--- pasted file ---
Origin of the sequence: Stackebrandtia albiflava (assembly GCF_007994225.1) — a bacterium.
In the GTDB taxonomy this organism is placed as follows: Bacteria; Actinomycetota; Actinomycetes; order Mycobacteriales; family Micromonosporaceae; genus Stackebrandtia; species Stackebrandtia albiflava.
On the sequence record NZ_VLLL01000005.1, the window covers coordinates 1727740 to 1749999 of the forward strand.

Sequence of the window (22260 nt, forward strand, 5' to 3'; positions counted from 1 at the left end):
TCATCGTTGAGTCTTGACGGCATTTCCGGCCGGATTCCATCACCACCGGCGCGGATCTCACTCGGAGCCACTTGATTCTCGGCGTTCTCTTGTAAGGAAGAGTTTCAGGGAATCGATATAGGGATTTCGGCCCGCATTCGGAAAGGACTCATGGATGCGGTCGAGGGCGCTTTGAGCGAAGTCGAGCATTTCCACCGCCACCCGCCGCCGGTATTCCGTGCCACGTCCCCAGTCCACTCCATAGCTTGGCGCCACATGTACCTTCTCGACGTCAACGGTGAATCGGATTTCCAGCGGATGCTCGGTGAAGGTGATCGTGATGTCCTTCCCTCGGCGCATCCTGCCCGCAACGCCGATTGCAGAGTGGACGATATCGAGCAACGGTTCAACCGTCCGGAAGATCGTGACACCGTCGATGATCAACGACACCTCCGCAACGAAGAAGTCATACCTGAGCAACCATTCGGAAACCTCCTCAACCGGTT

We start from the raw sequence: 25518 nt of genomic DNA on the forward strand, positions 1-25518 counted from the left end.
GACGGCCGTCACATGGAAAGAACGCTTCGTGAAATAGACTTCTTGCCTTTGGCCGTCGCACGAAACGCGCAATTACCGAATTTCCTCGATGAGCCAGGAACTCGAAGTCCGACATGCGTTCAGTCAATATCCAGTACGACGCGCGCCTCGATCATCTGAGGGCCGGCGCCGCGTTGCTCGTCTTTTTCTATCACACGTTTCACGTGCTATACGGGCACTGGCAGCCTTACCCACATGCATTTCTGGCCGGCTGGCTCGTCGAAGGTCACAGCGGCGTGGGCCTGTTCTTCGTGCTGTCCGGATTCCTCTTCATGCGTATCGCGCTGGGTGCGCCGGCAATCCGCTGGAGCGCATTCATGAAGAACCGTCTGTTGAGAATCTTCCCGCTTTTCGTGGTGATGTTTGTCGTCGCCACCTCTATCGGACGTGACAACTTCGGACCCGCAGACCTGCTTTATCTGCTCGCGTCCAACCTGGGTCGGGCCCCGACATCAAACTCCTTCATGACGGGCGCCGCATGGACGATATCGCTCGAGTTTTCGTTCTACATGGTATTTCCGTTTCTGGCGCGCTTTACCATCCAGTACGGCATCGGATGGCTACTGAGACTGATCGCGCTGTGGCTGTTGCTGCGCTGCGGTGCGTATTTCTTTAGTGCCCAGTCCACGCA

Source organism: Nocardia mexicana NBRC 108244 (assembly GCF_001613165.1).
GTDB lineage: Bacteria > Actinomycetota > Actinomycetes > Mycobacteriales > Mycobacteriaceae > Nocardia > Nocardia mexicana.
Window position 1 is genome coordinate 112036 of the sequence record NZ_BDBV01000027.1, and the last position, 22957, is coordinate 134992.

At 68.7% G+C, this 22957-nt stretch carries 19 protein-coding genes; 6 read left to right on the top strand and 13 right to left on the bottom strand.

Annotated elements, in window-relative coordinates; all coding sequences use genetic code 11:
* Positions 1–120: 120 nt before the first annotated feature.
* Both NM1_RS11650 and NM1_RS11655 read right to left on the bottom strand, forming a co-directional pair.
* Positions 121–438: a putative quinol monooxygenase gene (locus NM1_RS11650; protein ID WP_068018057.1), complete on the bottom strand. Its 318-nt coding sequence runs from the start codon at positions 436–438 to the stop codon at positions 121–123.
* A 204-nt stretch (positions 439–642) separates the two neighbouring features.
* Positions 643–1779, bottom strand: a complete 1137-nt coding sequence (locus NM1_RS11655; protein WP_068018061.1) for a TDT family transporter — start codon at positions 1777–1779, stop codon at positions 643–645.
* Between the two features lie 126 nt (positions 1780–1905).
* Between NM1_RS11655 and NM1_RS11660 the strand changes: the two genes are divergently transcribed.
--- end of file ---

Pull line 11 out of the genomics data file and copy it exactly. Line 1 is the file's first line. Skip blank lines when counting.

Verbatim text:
At 68.7% G+C, this 22957-nt stretch carries 19 protein-coding genes; 6 read left to right on the top strand and 13 right to left on the bottom strand.